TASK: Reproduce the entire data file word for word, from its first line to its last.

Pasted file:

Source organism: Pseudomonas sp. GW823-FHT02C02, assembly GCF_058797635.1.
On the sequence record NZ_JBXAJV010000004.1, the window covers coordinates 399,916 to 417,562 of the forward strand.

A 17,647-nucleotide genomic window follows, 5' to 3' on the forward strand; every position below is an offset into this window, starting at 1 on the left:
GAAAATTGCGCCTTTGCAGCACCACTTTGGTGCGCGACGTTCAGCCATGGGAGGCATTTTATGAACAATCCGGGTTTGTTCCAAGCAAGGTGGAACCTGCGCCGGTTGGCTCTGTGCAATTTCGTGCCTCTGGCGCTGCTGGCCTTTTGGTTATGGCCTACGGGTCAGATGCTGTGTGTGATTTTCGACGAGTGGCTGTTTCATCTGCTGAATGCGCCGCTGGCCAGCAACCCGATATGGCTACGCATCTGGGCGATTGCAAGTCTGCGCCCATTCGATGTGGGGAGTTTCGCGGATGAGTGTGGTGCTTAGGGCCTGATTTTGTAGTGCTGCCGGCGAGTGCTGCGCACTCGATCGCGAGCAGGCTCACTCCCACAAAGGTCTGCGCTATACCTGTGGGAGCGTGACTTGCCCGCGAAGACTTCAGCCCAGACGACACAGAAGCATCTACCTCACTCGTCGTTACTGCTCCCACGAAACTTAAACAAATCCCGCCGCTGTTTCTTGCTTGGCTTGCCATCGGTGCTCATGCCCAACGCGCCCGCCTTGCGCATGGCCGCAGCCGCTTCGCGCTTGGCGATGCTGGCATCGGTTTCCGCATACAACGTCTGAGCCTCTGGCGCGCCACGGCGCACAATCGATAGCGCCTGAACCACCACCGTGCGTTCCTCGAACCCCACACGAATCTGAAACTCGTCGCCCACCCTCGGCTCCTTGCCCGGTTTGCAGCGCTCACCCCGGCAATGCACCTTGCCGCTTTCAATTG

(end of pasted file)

Source organism: Pseudomonas sp. GW823-FHT02C02, assembly GCF_058797635.1.
On the sequence record NZ_JBXAJV010000004.1, the window covers coordinates 399,916 to 417,562 of the forward strand.

A 17,647-nucleotide genomic window follows, 5' to 3' on the forward strand; every position below is an offset into this window, starting at 1 on the left:
GAAAATTGCGCCTTTGCAGCACCACTTTGGTGCGCGACGTTCAGCCATGGGAGGCATTTTATGAACAATCCGGGTTTGTTCCAAGCAAGGTGGAACCTGCGCCGGTTGGCTCTGTGCAATTTCGTGCCTCTGGCGCTGCTGGCCTTTTGGTTATGGCCTACGGGTCAGATGCTGTGTGTGATTTTCGACGAGTGGCTGTTTCATCTGCTGAATGCGCCGCTGGCCAGCAACCCGATATGGCTACGCATCTGGGCGATTGCAAGTCTGCGCCCATTCGATGTGGGGAGTTTCGCGGATGAGTGTGGTGCTTAGGGCCTGATTTTGTAGTGCTGCCGGCGAGTGCTGCGCACTCGATCGCGAGCAGGCTCACTCCCACAAAGGTCTGCGCTATACCTGTGGGAGCGTGACTTGCCCGCGAAGACTTCAGCCCAGACGACACAGAAGCATCTACCTCACTCGTCGTTACTGCTCCCACGAAACTTAAACAAATCCCGCCGCTGTTTCTTGCTTGGCTTGCCATCGGTGCTCATGCCCAACGCGCCCGCCTTGCGCATGGCCGCAGCCGCTTCGCGCTTGGCGATGCTGGCATCGGTTTCCGCATACAACGTCTGAGCCTCTGGCGCGCCACGGCGCACAATCGATAGCGCCTGAACCACCACCGTGCGTTCCTCGAACCCCACACGAATCTGAAACTCGTCGCCCACCCTCGGCTCCTTGCCCGGTTTGCAGCGCTCACCCCGGCAATGCACCTTGCCGCTTTCAATTG